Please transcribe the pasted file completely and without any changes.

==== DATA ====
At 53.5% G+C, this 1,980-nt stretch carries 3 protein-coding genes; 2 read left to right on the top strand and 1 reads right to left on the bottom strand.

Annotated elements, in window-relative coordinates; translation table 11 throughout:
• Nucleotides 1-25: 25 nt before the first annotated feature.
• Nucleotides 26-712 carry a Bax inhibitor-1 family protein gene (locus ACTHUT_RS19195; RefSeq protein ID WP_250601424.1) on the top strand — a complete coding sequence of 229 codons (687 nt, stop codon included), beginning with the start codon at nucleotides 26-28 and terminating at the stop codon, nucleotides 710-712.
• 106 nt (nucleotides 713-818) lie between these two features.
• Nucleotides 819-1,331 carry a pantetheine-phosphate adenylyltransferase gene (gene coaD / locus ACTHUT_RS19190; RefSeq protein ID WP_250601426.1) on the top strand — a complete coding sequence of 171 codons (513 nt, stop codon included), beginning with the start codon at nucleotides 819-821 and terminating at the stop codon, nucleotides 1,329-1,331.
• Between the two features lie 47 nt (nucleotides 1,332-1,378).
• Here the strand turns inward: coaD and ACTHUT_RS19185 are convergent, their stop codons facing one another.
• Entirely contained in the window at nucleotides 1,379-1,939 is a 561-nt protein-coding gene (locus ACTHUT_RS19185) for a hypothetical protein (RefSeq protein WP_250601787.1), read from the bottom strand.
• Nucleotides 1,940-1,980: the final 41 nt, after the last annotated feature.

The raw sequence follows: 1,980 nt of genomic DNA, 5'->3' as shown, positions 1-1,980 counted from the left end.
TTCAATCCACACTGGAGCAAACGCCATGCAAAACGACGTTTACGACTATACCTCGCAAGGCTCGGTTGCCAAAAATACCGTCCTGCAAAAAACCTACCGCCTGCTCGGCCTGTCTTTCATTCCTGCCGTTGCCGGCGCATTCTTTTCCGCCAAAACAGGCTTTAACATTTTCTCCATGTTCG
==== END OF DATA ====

At 53.5% G+C, this 1,980-nt stretch carries 3 protein-coding genes; 2 read left to right on the top strand and 1 reads right to left on the bottom strand.

Annotated elements, in window-relative coordinates; translation table 11 throughout:
• Nucleotides 1-25: 25 nt before the first annotated feature.
• Nucleotides 26-712 carry a Bax inhibitor-1 family protein gene (locus ACTHUT_RS19195; RefSeq protein ID WP_250601424.1) on the top strand — a complete coding sequence of 229 codons (687 nt, stop codon included), beginning with the start codon at nucleotides 26-28 and terminating at the stop codon, nucleotides 710-712.
• 106 nt (nucleotides 713-818) lie between these two features.
• Nucleotides 819-1,331 carry a pantetheine-phosphate adenylyltransferase gene (gene coaD / locus ACTHUT_RS19190; RefSeq protein ID WP_250601426.1) on the top strand — a complete coding sequence of 171 codons (513 nt, stop codon included), beginning with the start codon at nucleotides 819-821 and terminating at the stop codon, nucleotides 1,329-1,331.
• Between the two features lie 47 nt (nucleotides 1,332-1,378).
• Here the strand turns inward: coaD and ACTHUT_RS19185 are convergent, their stop codons facing one another.
• Entirely contained in the window at nucleotides 1,379-1,939 is a 561-nt protein-coding gene (locus ACTHUT_RS19185) for a hypothetical protein (RefSeq protein WP_250601787.1), read from the bottom strand.
• Nucleotides 1,940-1,980: the final 41 nt, after the last annotated feature.

The raw sequence follows: 1,980 nt of genomic DNA, 5'->3' as shown, positions 1-1,980 counted from the left end.
TTCAATCCACACTGGAGCAAACGCCATGCAAAACGACGTTTACGACTATACCTCGCAAGGCTCGGTTGCCAAAAATACCGTCCTGCAAAAAACCTACCGCCTGCTCGGCCTGTCTTTCATTCCTGCCGTTGCCGGCGCATTCTTTTCCGCCAAAACAGGCTTTAACATTTTCTCCATGTTCG